Apple Dow JonesApple Inc., the first U.S. company to be valued at more than $700 billion, has finally joined the Dow Jones Industrial Average.

The electronics giant started trading as a member of the index on March 19, the day after Visa Inc.’s four-to-one stock split took effect. The iPhone and iPad maker replaced AT&T Inc., which had been on the blue-chip index since 1916.

After accounting for Visa’s recent stock split, Apple’s stock had the fifth-highest weighting in the index, behind Goldman Sachs Group Inc., 3M Co., IBM Corp. and Boeing Co.

Apple closed at $124.24 a share on Thursday (March 26).

The 119-year-old Dow index is a closely watched group of 30 blue-chip stocks widely viewed as a barometer for the health of U.S. markets. The most influential company on the Dow is Goldman Sachs, the top-priced stock on the list.

Prior to welcoming Apple, the Dow said it had avoided the tech giant because its stock price before its seven-for-one split last summer was too high – about $650 a share. Because the index is a weighted average, Dow officials feared Apple would distort the Dow’s value.

Apple gained a spot on the list because of Visa’s split. Visa’s stock accounted for 9 percent of the Dow until recently when the credit card company gave its shareholders three more shares for every share they owned. The move dropped the price of Visa’s shares significantly, creating room for Apple.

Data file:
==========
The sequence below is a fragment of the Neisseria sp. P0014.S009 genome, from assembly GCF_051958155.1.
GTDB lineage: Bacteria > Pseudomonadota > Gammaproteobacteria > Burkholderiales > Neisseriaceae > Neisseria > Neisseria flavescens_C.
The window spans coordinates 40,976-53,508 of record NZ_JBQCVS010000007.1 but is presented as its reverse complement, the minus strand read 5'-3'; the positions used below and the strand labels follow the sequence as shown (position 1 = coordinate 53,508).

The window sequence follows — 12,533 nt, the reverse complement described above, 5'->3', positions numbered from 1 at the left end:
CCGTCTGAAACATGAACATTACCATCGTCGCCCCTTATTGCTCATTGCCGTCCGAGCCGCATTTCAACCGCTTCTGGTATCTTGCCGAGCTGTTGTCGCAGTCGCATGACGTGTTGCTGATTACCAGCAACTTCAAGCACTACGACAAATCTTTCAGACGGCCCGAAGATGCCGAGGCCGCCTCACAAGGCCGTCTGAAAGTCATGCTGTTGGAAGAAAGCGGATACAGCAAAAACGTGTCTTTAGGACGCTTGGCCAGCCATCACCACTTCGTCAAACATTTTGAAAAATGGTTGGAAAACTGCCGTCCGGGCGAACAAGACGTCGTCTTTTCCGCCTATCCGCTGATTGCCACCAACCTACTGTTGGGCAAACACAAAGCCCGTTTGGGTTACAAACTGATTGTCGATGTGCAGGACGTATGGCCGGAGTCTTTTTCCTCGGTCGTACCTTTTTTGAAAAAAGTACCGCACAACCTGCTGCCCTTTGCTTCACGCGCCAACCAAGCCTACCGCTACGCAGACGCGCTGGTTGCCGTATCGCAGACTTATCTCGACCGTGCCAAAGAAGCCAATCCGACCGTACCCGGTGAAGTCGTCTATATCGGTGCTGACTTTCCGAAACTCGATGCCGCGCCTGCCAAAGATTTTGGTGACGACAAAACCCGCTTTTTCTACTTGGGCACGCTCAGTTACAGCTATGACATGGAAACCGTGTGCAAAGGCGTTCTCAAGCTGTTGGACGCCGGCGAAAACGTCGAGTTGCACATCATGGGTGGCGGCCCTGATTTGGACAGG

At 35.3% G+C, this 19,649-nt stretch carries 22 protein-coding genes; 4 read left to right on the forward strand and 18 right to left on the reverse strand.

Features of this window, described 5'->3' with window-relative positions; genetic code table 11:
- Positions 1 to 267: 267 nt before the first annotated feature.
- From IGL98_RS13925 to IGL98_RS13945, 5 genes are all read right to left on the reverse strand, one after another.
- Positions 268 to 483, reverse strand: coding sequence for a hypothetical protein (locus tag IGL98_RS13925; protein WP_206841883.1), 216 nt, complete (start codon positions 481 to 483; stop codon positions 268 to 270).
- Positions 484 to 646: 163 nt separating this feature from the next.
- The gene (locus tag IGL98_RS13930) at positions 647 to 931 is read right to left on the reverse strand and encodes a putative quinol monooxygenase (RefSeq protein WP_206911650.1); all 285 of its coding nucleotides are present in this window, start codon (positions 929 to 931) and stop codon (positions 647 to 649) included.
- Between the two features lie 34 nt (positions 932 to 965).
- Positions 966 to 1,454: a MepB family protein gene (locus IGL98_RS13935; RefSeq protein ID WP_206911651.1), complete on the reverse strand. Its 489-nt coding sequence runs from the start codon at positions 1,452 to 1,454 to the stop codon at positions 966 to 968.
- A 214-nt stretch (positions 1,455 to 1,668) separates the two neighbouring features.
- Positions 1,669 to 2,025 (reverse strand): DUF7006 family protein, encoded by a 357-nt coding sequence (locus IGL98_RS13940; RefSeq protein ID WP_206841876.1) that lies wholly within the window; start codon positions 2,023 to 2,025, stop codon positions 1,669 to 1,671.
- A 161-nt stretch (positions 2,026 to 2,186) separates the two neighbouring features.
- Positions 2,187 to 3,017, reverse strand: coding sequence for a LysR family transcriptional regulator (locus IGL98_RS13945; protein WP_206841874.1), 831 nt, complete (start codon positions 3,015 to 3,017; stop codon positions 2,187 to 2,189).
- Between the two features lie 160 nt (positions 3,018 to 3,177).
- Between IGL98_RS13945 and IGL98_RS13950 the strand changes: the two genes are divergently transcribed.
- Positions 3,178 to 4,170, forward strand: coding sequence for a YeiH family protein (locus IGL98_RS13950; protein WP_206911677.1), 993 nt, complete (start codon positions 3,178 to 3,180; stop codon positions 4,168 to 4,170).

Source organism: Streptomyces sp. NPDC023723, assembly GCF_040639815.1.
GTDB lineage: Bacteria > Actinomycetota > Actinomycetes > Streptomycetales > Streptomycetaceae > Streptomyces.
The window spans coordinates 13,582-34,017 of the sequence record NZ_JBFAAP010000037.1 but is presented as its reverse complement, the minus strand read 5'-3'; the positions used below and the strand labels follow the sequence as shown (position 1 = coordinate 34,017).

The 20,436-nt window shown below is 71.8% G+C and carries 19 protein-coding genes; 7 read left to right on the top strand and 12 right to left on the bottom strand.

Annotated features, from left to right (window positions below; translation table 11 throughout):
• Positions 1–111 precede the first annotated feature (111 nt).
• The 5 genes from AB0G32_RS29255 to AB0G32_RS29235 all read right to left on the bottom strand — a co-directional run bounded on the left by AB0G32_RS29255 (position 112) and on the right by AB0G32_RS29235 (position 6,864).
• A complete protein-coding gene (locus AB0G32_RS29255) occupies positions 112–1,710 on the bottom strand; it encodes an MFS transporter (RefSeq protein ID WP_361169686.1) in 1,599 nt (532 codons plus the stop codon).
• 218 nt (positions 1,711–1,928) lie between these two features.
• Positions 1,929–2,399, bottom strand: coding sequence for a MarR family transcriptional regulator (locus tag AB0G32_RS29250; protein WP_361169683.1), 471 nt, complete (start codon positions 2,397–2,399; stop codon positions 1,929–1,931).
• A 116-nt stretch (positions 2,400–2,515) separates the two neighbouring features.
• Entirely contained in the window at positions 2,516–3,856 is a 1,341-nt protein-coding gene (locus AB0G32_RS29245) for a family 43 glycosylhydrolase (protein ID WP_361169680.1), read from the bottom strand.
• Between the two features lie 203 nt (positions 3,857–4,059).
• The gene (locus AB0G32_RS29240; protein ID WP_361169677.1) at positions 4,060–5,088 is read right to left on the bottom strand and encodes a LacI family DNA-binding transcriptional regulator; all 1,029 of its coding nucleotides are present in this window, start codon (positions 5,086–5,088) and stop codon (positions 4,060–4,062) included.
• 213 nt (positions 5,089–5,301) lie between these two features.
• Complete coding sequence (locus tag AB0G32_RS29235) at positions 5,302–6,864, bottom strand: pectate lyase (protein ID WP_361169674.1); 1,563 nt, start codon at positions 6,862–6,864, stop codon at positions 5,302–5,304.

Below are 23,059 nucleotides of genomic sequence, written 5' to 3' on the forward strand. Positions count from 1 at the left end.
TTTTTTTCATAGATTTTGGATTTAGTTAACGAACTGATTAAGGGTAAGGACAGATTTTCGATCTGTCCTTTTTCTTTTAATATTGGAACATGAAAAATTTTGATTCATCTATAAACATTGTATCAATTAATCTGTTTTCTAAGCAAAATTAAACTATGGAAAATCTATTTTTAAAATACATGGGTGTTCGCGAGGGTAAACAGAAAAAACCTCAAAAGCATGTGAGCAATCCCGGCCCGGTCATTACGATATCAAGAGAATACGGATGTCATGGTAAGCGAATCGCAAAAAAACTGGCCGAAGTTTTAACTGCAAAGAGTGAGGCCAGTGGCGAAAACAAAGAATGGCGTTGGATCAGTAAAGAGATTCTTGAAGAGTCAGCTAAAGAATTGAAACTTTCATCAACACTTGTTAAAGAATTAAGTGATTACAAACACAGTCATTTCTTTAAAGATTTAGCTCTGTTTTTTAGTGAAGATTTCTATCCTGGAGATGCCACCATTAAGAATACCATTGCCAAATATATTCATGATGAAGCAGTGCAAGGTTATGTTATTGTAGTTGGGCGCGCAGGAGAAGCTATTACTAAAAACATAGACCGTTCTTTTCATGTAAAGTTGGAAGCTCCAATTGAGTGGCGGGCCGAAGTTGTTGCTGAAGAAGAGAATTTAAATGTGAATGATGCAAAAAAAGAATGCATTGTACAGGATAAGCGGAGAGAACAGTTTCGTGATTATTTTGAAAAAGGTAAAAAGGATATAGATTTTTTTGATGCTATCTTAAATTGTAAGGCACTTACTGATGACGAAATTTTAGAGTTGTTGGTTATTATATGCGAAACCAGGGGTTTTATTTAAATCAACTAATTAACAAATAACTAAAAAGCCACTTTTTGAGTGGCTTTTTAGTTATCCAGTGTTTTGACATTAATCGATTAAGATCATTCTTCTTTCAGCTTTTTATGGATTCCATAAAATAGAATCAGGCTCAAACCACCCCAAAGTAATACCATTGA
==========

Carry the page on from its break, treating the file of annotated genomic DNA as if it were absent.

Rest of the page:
Apple’s presence on the Dow raised hopes that Apple’s impressive earnings growth will strengthen the index. The Cupertino, Calif.-based behemoth posted record profits in its most recent quarter and, had its numbers been included in the index, the Dow would have grown. Instead, with AT&T still on the list, it shrunk 4.2 percent in the fourth quarter of 2014.

Although the index is projected to decline in the first nine months of this year because of weakened oil companies Exxon Mobile Corp. and Chevron Corp., Apple’s inclusion in the Dow will likely cushion the fall.

The Dow is expected to drop 3.1 percent in 2015, significantly less than the 6.5 percent forecasted if Apple wasn’t part of the average.

However, even with Apple part of the Dow, earnings for the blue-chip index are expected to once again trial those of the S&P 500, which is looking at 2.1 percent boost in 2015.

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